Fed up with endless passwords or PINs?
Perhaps like many other people you are increasingly worried about the amount of your personal information that is out there floating around on someone’s cloud?
It is only when you have been unfortunate enough to lose a device like your smartphone or laptop that you realise just how vulnerable you can be to someone hacking your personal accounts from your bank details to your emails and even treasured family photos.
It is the source of many virtual, cyber nightmares these days.
A Northern Ireland start-up is aiming to make any potential security issues like these disappear in a virtual heartbeat.
Belfast-based B-Secur has developed and patented technology to use the human heartbeat’s algorithm – which is unique in every living person – as a way to quickly and securely identify one person from the next.
Alan Foreman, chief executive of B-Secur, claims its "next generation technology" that will remove the need not only for passwords and PINS but could also one day make current biometric authentication like fingerprint, voice and iris redundant.
“We’ve developed what we believe will be the most secure, most cost effective and most sophisticated next generation biometric. Our medical grade ECG (electrocardiogram) biometric technology reads an individual’s heartbeat pattern to verify their identity.
“Our software can be used for example on a wrist device or any number of products like bank cards or even be built into cars and building access controls – it has a huge range of applications and because every individual’s heartbeat has a unique ECG and it is internal, it is much harder to defraud,” Foreman says.
Previously managing director at Accenture Life Sciences based in Manchester, where he had almost a two decade long career, Foreman came on board with B-Secur just over two years ago because he believes it offers "exciting, real possibilities".
He is clearly not the only one.
Earlier this year B-Secur was invited by the London Stock Exchange to join its ELITE programme, which helps ambitious, privately owned, growing businesses gain access to funding opportunities and connects them with key investors and corporate advisors.
It was also chosen by NYSE-listed Gartner, a prominent information technology research and advisory company, as one of its global Cool Vendors for 2016.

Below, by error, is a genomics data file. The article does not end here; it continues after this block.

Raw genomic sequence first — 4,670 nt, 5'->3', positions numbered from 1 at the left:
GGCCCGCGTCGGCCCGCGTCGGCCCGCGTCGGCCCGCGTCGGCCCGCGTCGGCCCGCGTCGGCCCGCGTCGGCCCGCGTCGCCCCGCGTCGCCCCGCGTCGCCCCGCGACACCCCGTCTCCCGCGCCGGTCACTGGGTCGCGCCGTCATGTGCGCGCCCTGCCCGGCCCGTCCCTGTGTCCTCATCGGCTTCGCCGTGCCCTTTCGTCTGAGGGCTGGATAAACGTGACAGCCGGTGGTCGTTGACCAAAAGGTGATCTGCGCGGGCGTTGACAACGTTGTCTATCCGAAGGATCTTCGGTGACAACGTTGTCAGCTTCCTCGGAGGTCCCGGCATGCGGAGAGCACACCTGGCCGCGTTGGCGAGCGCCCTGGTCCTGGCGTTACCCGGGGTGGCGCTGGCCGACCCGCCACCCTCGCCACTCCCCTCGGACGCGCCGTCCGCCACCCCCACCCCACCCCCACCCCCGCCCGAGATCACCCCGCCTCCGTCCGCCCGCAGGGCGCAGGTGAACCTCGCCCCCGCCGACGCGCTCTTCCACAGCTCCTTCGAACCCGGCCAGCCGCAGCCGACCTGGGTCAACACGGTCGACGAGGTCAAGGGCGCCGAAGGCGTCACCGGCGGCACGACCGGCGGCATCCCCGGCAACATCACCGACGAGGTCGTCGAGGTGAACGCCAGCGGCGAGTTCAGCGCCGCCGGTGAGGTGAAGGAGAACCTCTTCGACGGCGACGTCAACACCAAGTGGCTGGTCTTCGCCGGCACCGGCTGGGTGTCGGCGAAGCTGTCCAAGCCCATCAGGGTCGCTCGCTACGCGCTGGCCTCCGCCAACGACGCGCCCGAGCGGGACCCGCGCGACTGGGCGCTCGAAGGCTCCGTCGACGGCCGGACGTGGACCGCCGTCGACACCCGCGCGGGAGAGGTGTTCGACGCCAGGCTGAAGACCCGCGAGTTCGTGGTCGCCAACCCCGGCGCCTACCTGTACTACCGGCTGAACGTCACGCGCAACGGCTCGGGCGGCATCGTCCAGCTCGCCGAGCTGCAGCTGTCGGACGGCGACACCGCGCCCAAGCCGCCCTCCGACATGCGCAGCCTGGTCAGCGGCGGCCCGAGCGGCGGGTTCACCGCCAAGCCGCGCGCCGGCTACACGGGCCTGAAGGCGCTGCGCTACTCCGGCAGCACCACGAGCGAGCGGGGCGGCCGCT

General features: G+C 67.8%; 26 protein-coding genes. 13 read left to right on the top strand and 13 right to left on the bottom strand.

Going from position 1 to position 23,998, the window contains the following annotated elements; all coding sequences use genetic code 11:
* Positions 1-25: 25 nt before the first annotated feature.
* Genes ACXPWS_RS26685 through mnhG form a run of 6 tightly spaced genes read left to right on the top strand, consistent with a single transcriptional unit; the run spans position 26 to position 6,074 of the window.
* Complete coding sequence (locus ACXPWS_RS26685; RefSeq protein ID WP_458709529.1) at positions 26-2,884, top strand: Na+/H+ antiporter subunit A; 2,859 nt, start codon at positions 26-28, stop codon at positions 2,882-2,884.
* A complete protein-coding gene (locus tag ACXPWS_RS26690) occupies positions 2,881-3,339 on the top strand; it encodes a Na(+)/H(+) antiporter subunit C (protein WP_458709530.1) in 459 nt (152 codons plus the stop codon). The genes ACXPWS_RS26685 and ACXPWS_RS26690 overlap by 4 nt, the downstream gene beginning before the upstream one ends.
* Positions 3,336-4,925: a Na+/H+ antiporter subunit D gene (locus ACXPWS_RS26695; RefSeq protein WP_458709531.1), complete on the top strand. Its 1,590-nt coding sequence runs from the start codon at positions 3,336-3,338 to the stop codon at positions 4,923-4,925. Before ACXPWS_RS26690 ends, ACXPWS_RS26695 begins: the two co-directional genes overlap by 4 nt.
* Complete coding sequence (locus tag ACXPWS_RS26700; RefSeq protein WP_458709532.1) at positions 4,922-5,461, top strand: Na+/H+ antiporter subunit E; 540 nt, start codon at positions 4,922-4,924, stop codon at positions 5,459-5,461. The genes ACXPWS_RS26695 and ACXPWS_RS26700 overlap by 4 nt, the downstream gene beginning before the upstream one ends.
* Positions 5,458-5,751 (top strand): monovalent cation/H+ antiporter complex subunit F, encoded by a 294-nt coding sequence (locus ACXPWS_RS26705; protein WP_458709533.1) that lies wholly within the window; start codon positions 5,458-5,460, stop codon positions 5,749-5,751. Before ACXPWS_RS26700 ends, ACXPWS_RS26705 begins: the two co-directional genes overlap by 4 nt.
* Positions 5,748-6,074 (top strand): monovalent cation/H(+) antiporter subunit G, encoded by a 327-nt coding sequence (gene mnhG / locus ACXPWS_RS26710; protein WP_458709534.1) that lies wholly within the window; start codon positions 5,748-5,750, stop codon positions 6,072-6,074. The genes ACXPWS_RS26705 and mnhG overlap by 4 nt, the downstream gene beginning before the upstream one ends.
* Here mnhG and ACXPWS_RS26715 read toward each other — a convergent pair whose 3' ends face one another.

Gartner said: “B-Secur’s technology is cool because it leverages something that everyone possesses (a unique heartbeat wave pattern) to strengthen existing mechanisms for securing and accessing logical and physical systems such as banking payment cards to airport employee access control, from monitoring armed forces in the field, to children in the playground.”
It has recommended that the Belfast start-up is one to keep an eye on in the immediate future.
In the meantime, Foreman is also hoping that its participation in the LSE ELITE programme will quickly open the doors to new funding opportunities.
“Our business is quite resource intensive in the early days for research and development – we are a new company and we secured some early stage funding from a business in London but we will be looking for the next round of funding.
"I think it can be difficult for some early stage companies – who are pre-revenue to attract the level of funding they need, a London-based business saw our potential and backed us but not everyone has the appetite to take a risk – when they do however they can see as with B-Secur it can pay off for them. We may look to the United States for future funding," he says.
However Foreman doesn’t see any need to relocate B-Secur to the US to secure that new pipeline of funding.
“I am determined to keep our business and our people on these shores – we will use the US as a market but we are a Belfast-based business and our people are all over the world – in the world of digital there are no geographical boundaries – and there is a huge resource of talent in Belfast,” he says.
B-Secur is currently trialling some of its prototype products with a select number of partners, he believes that by next year it may be in a position to potentially license certain products.
“We are going through a high growth phrase – within five years time we aim to be working with some of the largest technology companies in the world – today we are working on bringing our products to market – and then? Its likely there will be an acquisition or a floatation on the list,” Foreman says.